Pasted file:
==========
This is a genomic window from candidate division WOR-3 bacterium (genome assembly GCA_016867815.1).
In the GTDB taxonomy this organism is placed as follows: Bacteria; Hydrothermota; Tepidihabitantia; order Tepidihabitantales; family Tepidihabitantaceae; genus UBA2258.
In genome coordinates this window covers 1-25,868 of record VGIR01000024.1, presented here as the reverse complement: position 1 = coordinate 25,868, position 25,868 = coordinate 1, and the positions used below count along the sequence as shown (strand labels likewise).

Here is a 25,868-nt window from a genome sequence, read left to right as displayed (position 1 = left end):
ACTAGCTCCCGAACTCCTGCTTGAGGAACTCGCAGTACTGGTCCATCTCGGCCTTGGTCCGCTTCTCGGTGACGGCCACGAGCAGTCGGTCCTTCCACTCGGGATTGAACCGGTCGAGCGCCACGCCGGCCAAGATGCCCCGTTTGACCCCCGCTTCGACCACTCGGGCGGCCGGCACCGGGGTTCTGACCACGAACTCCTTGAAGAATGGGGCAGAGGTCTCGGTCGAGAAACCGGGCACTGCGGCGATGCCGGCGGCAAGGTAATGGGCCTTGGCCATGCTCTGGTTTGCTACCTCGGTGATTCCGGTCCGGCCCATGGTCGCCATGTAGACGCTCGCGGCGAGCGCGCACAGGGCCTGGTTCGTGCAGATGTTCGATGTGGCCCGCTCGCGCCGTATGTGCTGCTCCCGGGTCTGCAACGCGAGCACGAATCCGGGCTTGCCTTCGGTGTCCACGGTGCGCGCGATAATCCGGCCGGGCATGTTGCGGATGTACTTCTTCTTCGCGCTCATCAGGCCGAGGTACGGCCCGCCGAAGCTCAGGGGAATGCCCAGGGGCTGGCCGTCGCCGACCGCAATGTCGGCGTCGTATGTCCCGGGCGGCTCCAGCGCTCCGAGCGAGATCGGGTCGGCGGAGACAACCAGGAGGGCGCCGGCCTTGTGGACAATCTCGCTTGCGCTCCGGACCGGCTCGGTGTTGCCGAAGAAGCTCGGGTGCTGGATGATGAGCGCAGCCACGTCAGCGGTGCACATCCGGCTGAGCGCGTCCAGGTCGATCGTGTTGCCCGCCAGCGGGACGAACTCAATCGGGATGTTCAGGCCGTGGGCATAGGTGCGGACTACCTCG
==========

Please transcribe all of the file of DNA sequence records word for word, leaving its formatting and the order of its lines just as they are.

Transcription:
This is a genomic window from candidate division WOR-3 bacterium (genome assembly GCA_016867815.1).
In the GTDB taxonomy this organism is placed as follows: Bacteria; Hydrothermota; Tepidihabitantia; order Tepidihabitantales; family Tepidihabitantaceae; genus UBA2258.
In genome coordinates this window covers 1-25,868 of record VGIR01000024.1, presented here as the reverse complement: position 1 = coordinate 25,868, position 25,868 = coordinate 1, and the positions used below count along the sequence as shown (strand labels likewise).

Here is a 25,868-nt window from a genome sequence, read left to right as displayed (position 1 = left end):
ACTAGCTCCCGAACTCCTGCTTGAGGAACTCGCAGTACTGGTCCATCTCGGCCTTGGTCCGCTTCTCGGTGACGGCCACGAGCAGTCGGTCCTTCCACTCGGGATTGAACCGGTCGAGCGCCACGCCGGCCAAGATGCCCCGTTTGACCCCCGCTTCGACCACTCGGGCGGCCGGCACCGGGGTTCTGACCACGAACTCCTTGAAGAATGGGGCAGAGGTCTCGGTCGAGAAACCGGGCACTGCGGCGATGCCGGCGGCAAGGTAATGGGCCTTGGCCATGCTCTGGTTTGCTACCTCGGTGATTCCGGTCCGGCCCATGGTCGCCATGTAGACGCTCGCGGCGAGCGCGCACAGGGCCTGGTTCGTGCAGATGTTCGATGTGGCCCGCTCGCGCCGTATGTGCTGCTCCCGGGTCTGCAACGCGAGCACGAATCCGGGCTTGCCTTCGGTGTCCACGGTGCGCGCGATAATCCGGCCGGGCATGTTGCGGATGTACTTCTTCTTCGCGCTCATCAGGCCGAGGTACGGCCCGCCGAAGCTCAGGGGAATGCCCAGGGGCTGGCCGTCGCCGACCGCAATGTCGGCGTCGTATGTCCCGGGCGGCTCCAGCGCTCCGAGCGAGATCGGGTCGGCGGAGACAACCAGGAGGGCGCCGGCCTTGTGGACAATCTCGCTTGCGCTCCGGACCGGCTCGGTGTTGCCGAAGAAGCTCGGGTGCTGGATGATGAGCGCAGCCACGTCAGCGGTGCACATCCGGCTGAGCGCGTCCAGGTCGATCGTGTTGCCCGCCAGCGGGACGAACTCAATCGGGATGTTCAGGCCGTGGGCATAGGTGCGGACTACCTCG